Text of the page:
The Directors Guild of America has spoken, naming Alejandro G. Innaritu's Birdman the best directed film of 2014, echoing the preference of both the Producers and Screen Actors Guilds.
I, for one, can't complain about this. Birdman is one of the year's best, and what a refreshing change of pace it'll be to see a comedy win the Academy's top honour.
But that still doesn't quite settle things in Best Director...
What Richard Linklater accomplished with Boyhood is hard to discount. Two straight years of Picture/Director splits might signal that voters are collectively becoming more thoughtful and discerning when it comes to differentiating the two categories.... Or that may just be wishful thinking on my part.
Honestly, when I see an opportunity for AMPAS to give each of Linklater, Inarritu, and Wes Anderson an Oscar (all three are up for Best Director, Picture, and Original Screenplay), the temptation to believe that they will do that is overwhelming. But then I have to remind myself that the Academy is not a sentient being that can consciously spread the wealth. The hive mind doesn't work that way, and more often than not, people go home empty-handed.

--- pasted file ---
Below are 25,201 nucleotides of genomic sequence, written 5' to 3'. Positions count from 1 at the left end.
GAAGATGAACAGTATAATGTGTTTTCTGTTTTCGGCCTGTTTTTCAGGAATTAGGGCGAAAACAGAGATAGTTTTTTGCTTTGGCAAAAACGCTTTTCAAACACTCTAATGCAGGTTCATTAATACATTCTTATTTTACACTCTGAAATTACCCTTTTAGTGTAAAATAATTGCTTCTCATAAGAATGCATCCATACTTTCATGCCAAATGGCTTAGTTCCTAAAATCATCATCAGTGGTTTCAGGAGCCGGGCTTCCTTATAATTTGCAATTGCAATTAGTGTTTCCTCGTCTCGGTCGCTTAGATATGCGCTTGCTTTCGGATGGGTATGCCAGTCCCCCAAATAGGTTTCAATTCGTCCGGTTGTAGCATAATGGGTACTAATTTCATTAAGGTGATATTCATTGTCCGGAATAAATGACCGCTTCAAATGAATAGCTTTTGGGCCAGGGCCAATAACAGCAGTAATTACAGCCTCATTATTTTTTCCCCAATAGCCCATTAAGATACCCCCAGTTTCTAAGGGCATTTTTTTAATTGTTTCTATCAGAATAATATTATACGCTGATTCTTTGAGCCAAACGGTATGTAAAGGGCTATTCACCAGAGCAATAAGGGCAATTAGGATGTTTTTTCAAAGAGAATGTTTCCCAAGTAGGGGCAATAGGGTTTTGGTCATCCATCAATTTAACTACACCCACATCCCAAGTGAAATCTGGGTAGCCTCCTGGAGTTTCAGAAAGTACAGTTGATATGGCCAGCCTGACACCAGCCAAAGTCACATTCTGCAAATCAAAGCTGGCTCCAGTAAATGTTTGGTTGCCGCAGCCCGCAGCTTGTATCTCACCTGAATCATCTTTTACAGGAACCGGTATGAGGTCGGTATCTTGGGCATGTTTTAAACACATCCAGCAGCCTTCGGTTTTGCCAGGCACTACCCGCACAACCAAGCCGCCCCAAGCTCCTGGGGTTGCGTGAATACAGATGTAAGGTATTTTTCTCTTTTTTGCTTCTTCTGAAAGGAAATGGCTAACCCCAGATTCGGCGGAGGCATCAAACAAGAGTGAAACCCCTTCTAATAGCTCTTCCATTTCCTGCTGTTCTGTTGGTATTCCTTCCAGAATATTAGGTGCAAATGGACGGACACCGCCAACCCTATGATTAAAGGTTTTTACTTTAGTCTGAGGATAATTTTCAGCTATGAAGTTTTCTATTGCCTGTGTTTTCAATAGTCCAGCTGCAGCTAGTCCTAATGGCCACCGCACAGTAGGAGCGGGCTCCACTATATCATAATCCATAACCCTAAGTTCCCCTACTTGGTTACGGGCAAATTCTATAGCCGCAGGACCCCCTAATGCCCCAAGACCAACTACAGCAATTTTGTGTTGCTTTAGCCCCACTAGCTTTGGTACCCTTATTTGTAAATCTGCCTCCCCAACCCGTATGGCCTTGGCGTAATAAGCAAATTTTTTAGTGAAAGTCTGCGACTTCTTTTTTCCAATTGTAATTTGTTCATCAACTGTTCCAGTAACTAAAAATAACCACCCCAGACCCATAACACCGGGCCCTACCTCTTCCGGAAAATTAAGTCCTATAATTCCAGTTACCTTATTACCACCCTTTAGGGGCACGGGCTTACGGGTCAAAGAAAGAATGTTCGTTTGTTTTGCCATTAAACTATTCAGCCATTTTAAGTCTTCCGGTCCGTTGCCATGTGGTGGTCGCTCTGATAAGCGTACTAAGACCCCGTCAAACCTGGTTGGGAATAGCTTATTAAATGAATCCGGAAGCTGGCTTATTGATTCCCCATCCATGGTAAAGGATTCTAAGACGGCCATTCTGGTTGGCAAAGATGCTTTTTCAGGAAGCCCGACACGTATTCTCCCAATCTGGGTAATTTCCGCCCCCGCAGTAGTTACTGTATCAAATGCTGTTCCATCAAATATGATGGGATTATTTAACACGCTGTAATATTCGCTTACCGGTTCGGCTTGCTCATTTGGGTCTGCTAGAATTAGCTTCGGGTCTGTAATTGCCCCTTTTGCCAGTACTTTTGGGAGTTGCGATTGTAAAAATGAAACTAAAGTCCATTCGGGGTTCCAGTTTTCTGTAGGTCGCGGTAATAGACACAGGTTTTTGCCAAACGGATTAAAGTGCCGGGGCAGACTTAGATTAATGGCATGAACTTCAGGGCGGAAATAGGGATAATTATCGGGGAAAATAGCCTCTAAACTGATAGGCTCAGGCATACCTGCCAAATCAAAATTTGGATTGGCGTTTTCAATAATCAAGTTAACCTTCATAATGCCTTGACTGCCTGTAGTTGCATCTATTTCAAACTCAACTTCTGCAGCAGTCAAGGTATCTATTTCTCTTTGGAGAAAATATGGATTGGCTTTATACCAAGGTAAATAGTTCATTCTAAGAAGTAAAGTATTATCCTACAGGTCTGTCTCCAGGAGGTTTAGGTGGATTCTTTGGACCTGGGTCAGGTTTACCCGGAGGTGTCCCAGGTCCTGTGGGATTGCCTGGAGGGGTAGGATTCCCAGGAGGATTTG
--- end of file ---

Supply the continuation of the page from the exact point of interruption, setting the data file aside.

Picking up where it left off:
I'm thrilled for Inarritu, but to see him fly away with all three of those trophies while Linklater and Anderson (and Birdman star Michael Keaton) turn up goose-eggs would be something of a disappointment. My fingers are crossed that the tightness of the race results in things being properly divvied up.
And one encouraging factoid that's circulating after last night's proceedings is that four of the DGA winners are women, including pending Best Documentary champ Laura Poitras (Citizenfour) and Lisa Cholodenko (who aught to have won an Oscar a few years back for her wonderful The Kids Are All Right). In a business so thoroughly dominated by male voices telling male-oriented stories, this is a very good thing.